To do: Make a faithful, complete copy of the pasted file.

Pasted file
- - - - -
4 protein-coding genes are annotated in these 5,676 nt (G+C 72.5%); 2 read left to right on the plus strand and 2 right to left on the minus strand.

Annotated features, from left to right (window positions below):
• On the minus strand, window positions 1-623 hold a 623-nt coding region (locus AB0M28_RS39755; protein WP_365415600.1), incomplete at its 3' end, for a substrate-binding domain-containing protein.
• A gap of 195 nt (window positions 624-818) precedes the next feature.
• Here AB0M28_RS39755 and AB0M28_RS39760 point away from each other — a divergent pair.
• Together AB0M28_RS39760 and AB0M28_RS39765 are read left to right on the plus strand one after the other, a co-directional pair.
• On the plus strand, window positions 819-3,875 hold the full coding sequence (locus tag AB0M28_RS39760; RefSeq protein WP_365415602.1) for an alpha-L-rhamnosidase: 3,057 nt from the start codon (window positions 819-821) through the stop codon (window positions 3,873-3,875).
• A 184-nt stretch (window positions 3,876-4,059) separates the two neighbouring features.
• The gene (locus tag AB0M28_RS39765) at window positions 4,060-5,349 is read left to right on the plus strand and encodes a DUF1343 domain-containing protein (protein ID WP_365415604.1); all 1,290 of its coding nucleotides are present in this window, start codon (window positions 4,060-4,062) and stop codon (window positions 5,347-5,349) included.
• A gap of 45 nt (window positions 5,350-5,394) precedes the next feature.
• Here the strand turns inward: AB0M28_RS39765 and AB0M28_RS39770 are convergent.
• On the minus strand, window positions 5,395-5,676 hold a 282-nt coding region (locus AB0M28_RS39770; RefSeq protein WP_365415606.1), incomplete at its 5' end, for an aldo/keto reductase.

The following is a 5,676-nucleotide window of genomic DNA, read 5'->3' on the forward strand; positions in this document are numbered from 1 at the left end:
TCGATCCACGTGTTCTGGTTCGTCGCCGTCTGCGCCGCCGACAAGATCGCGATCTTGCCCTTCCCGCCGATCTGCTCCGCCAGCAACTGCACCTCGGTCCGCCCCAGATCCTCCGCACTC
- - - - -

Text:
4 protein-coding genes are annotated in these 5,676 nt (G+C 72.5%); 2 read left to right on the plus strand and 2 right to left on the minus strand.

Annotated features, from left to right (window positions below):
• On the minus strand, window positions 1-623 hold a 623-nt coding region (locus AB0M28_RS39755; protein WP_365415600.1), incomplete at its 3' end, for a substrate-binding domain-containing protein.
• A gap of 195 nt (window positions 624-818) precedes the next feature.
• Here AB0M28_RS39755 and AB0M28_RS39760 point away from each other — a divergent pair.
• Together AB0M28_RS39760 and AB0M28_RS39765 are read left to right on the plus strand one after the other, a co-directional pair.
• On the plus strand, window positions 819-3,875 hold the full coding sequence (locus tag AB0M28_RS39760; RefSeq protein WP_365415602.1) for an alpha-L-rhamnosidase: 3,057 nt from the start codon (window positions 819-821) through the stop codon (window positions 3,873-3,875).
• A 184-nt stretch (window positions 3,876-4,059) separates the two neighbouring features.
• The gene (locus tag AB0M28_RS39765) at window positions 4,060-5,349 is read left to right on the plus strand and encodes a DUF1343 domain-containing protein (protein ID WP_365415604.1); all 1,290 of its coding nucleotides are present in this window, start codon (window positions 4,060-4,062) and stop codon (window positions 5,347-5,349) included.
• A gap of 45 nt (window positions 5,350-5,394) precedes the next feature.
• Here the strand turns inward: AB0M28_RS39765 and AB0M28_RS39770 are convergent.
• On the minus strand, window positions 5,395-5,676 hold a 282-nt coding region (locus AB0M28_RS39770; RefSeq protein WP_365415606.1), incomplete at its 5' end, for an aldo/keto reductase.

The following is a 5,676-nucleotide window of genomic DNA, read 5'->3' on the forward strand; positions in this document are numbered from 1 at the left end:
TCGATCCACGTGTTCTGGTTCGTCGCCGTCTGCGCCGCCGACAAGATCGCGATCTTGCCCTTCCCGCCGATCTGCTCCGCCAGCAACTGCACCTCGGTCCGCCCCAGATCCTCCGCACTC